Discovering Russia’s key foreign target through Stavropol’s economic strategy

The flag of the Stavropol Territory (Credits: Hellerick, Public domain, via Wikimedia Commons)

Geopolitical Report ISSN 2785-2598 Volume 25 Issue  6
Author: Giuliano Bifolchi

Stavropol authorities’ desire to open trade offices abroad might underline Russia’s strategic economic goal in the Eurasian geopolitical chessboard, especially in Azerbaijan, Iran, China, and the United Arab Emirates.

Deputy Minister of Economic Development of the Stavropol Territory, Susanna Damir, stated that local authorities are planning to open trading houses in Azerbaijan, China, Iran, and the United Arab Emirates (UAE). Damir noted that, in the next couple of years, the Stavropol Territory would have an active trading house in these countries, which might support local companies to increase their export and overcome difficulties and challenges due to the pandemic and Western sanctions.

Susanna Damir also informed the local journalist that Stavropol Territory’s export had reached pre-pandemic levels. Among the leading exports, there are the chemical industry and agro-industry products. Middle Eastern countries and the nearby Republic of Azerbaijan have demonstrated their increasing interest in the Stavropol market and products.

Regional Scenario

We can assume that the region has a strategic role in Russian foreign and economic policies by monitoring recent events in the North Caucasus. Since 2010, the Kremlin has hugely financed North Caucasus’ socioeconomic development by establishing tourist hubs and investing in logistic and transport infrastructures to attract foreign direct investments (FDIs) and increase the regional living standard conditions.

In October 2022, in the city of Zheleznovodsk of the Stavropol Territory, the North Caucasian Institute of the Russian Presidential Academy of National Economy and Public Administration (RANEPA) organised the forum “Severnyj Kavkaz v menjajushhemsja mire” (The North Caucasus in a Changing World), which attracted political representatives, entrepreneurs and companies from the Middle East and Africa.

In the last few months, due to Western sanctions against Moscow and the Kremlin’s necessity to find alternative trade partners, the Stavropol Territory and the Republic of Dagestan have made the news because of their cultural or trade relations with neighbouring or Middle Eastern countries.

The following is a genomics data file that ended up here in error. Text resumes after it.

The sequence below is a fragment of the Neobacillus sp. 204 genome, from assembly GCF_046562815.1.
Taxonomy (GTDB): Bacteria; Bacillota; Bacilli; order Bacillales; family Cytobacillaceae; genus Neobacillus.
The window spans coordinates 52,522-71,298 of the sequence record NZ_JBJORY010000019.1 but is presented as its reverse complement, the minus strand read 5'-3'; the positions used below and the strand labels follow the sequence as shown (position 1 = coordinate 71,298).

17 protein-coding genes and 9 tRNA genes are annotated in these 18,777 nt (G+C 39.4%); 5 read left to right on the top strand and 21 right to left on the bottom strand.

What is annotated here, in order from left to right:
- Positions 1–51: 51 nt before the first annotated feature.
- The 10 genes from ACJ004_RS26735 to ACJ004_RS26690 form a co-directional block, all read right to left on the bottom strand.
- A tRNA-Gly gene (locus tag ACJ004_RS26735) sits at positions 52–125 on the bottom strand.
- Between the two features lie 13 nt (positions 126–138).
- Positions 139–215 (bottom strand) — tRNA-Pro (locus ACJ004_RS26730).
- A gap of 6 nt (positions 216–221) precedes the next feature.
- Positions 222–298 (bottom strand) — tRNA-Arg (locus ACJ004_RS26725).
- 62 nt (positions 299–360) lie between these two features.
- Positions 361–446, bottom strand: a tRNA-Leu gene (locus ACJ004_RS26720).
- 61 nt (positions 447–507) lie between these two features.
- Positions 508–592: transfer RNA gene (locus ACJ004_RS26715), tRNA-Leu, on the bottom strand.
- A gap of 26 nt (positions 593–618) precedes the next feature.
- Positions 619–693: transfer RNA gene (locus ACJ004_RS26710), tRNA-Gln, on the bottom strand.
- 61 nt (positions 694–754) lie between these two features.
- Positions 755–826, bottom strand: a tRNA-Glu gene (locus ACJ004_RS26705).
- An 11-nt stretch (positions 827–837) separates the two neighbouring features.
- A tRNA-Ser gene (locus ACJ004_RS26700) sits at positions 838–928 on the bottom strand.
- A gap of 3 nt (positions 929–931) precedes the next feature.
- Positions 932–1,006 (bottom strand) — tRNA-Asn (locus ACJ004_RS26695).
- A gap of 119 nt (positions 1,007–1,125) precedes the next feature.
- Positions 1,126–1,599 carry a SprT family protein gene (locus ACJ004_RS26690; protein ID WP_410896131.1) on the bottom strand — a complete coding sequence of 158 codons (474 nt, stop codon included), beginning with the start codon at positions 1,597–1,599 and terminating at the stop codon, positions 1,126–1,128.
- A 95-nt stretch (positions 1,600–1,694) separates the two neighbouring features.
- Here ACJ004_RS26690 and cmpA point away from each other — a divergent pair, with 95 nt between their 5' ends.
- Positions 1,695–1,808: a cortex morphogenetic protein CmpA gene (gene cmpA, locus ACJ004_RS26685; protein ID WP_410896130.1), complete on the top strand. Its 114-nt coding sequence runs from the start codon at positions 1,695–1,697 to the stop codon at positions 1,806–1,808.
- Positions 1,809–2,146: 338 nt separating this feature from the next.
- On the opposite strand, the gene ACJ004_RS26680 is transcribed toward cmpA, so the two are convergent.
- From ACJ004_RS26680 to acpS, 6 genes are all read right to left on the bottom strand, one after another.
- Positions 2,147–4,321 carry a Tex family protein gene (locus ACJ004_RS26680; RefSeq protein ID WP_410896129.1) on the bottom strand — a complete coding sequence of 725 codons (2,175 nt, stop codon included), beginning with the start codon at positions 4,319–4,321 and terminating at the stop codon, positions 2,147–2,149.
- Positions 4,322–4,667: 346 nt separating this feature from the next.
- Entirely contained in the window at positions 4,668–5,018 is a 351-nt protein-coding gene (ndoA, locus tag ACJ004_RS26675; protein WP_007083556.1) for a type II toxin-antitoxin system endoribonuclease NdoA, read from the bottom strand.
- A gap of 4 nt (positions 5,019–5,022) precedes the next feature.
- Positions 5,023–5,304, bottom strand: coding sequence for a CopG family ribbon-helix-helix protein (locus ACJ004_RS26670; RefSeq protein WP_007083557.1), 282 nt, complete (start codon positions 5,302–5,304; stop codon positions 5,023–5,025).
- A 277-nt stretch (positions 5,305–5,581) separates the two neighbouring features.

Indeed, Dagestan has strengthened economic relations with Iran thanks to the increasing operativity of the Makhachkala Sea Trade Port. Also, the United Arab Emirates paid attention to the Dagestani market by promoting Emirati cultural and historical value through a specific event organised by the UAE Embassy in Russia.

In this context, we must mention Chechnya’s diplomatic role in the Arab-Muslim world. Indeed, the Chechen leader Ramzan Kadyrov has several times visited Gulf monarchies and Arab countries with the final goal of attracting investors in the Chechen markets and economic projects and, therefore, promoting bilateral relations between the Russian Federation and Middle Eastern states.

Monitoring & Risk Analysis map of the North Caucasus (Credits: SpecialEurasia)

Geopolitical Analysis

It is not a coincidence that the Stavropol territory selected Azerbaijan, Iran, China, and the United Arab Emirates as target countries to open trade offices. Honestly, these countries might be considered the key partners with whom the Russian Federation aims to expand or strengthen economic and diplomatic relations and collaboration.

Azerbaijan has a strategic role in the Caspian Sea region and the South Caucasus. The country has benefited from its natural resources (oil and natural gas) to support economic growth and establish diplomatic relations with regional actors, Russia, and the West. Undoubtedly, Azerbaijan is a key actor in Brussels’ energy security strategy, which aims to diversify the European Union’s energy imports and decrease EU dependence on Russian natural gas. Although Brussels is seeking to increase natural gas imports from Azerbaijan, the deal that Moscow and Baku signed two days before Russia started its military operation in Ukraine did not go unnoticed. The Azerbaijani President Ilham Aliyev signed a 43-point agreement with the Russian President Vladimir Putin covering bilateral cooperation in different spheres, especially in foreign and military policy. In March 2022, Russia and Azerbaijan discussed the “Green Corridor” project, which might become an alternative trade route to counter Western sanctions and strengthen Moscow-Baku relations in the Caucasus and the Caspian Sea region.